The Virtual Learning Academy Charter School, New Hampshire's first online school, was recently certified by the NCAA, the primary governing body of intercollegiate athletics, under the organization's newly adopted standards for online schools. The move reflects increasing legitimacy given to some online institutions and also a general acknowledgment of the range of quality in online education.
The NCAA adopted what it considered more stringent standards for online schools in May, in part to prevent student athletes from skirting rigorous coursework for what it worried were more lenient online classes. In June, it revoked certification from Brigham Young University's independent-study programs for high school students and the American School, a correspondence program based in Lansing, Ill.
To meet NCAA requirements, the Virtual Learning Academy Charter School had to meet standards for:
• length and content of core courses
• teacher-student interaction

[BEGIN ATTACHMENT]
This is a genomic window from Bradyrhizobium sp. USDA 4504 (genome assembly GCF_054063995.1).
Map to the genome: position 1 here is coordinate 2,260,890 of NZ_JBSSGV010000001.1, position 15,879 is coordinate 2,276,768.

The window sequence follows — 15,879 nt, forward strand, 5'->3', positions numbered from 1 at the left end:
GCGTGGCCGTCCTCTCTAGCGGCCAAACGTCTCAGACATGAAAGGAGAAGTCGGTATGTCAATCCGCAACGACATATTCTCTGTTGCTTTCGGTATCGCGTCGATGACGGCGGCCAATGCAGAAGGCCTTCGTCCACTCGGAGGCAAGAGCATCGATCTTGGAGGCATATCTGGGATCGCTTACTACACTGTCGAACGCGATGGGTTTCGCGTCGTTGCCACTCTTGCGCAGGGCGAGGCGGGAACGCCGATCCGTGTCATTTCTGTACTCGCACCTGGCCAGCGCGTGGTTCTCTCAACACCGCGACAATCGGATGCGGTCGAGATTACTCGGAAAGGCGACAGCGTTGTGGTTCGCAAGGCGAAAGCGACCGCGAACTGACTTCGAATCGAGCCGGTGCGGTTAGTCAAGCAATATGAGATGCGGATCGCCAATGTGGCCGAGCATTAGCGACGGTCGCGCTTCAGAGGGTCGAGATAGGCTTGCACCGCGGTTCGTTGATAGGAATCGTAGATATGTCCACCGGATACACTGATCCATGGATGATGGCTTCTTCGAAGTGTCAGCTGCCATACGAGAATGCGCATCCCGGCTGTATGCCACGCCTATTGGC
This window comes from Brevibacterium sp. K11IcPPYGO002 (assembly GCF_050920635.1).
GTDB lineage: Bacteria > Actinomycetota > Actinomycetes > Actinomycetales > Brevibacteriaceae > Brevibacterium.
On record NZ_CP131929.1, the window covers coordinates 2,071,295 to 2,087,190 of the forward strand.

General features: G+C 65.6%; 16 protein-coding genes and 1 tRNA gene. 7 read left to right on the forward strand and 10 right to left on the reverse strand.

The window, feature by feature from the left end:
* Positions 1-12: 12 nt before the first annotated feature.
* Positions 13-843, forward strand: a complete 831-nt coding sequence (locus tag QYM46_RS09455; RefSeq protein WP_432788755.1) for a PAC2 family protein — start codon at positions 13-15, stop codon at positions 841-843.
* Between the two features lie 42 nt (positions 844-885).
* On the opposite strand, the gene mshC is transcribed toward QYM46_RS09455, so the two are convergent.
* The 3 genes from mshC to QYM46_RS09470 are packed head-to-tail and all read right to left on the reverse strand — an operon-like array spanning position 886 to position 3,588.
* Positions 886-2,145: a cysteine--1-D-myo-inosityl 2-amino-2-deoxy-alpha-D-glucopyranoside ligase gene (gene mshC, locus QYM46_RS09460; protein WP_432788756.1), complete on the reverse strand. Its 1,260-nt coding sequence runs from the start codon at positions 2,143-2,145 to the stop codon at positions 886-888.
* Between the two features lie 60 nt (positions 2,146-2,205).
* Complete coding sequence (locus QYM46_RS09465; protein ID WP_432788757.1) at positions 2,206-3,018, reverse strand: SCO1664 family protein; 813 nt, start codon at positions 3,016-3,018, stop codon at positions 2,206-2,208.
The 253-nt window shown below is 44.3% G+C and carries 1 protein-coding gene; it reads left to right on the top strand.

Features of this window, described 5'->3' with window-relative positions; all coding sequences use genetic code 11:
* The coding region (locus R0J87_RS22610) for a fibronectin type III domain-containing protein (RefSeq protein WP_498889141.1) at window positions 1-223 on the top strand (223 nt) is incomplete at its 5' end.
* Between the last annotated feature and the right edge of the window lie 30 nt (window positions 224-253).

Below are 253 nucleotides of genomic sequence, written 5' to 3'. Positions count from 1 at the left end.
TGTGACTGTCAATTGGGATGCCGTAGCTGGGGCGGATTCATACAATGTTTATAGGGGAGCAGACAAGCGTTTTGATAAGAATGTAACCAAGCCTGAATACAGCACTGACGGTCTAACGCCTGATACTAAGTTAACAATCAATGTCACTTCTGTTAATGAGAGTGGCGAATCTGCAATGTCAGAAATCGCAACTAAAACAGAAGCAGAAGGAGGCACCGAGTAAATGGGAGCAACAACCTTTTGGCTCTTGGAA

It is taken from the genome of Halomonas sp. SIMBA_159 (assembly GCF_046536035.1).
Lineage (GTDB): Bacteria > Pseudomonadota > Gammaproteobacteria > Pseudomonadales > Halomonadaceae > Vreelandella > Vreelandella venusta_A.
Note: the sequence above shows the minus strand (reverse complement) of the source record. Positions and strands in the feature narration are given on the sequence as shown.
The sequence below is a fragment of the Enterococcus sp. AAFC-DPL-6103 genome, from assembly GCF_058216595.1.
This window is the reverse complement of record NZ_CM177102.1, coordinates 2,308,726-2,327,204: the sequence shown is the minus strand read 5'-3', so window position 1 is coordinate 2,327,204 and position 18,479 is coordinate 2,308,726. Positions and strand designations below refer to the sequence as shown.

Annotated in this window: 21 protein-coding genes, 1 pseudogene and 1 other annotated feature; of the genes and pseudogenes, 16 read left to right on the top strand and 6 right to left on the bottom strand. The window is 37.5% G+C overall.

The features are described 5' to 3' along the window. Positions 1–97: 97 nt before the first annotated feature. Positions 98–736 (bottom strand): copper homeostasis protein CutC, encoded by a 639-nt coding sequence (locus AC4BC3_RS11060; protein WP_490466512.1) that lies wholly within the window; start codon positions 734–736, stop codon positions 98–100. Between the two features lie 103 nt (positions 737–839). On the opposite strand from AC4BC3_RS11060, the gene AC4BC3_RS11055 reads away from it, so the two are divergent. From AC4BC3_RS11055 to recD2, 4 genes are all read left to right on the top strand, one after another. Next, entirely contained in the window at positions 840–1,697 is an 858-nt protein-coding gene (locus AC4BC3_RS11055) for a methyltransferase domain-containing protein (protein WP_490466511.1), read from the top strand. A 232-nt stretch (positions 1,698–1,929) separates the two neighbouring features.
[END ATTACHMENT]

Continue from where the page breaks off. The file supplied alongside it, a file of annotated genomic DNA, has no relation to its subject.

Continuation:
• availability of student work for review/validation
• defined time limit for coursework
The last of those recommendations has drawn particular ire of some online education advocates who say one of virtual education's biggest benefits is that it can allow students to work at their own pace. NCAA officials have contended that students who cannot complete coursework in a set time are not prepared for college.
Athletes receiving scholarships to compete in the NCAA's Division I and Division II programs have to meet standardized test and academic grade benchmarks to be scholarship eligible. While the path for many athletes not meeting those benchmarks has traditionally led to an extra year in private preparatory schools, more appear to be turning online for credit recovery courses.
The Virtual Learning Academy Charter School has been operational since the winter of 2008 as a free alternative both for New Hampshire's traditional high school students and for students who have dropped out of the state's brick-and-mortar schools. It was not previously certified by the NCAA under its old guidelines, according to school CEO Steve Kossakoski.
The number of NCAA-certified virtual schools nationwide was not immediately available.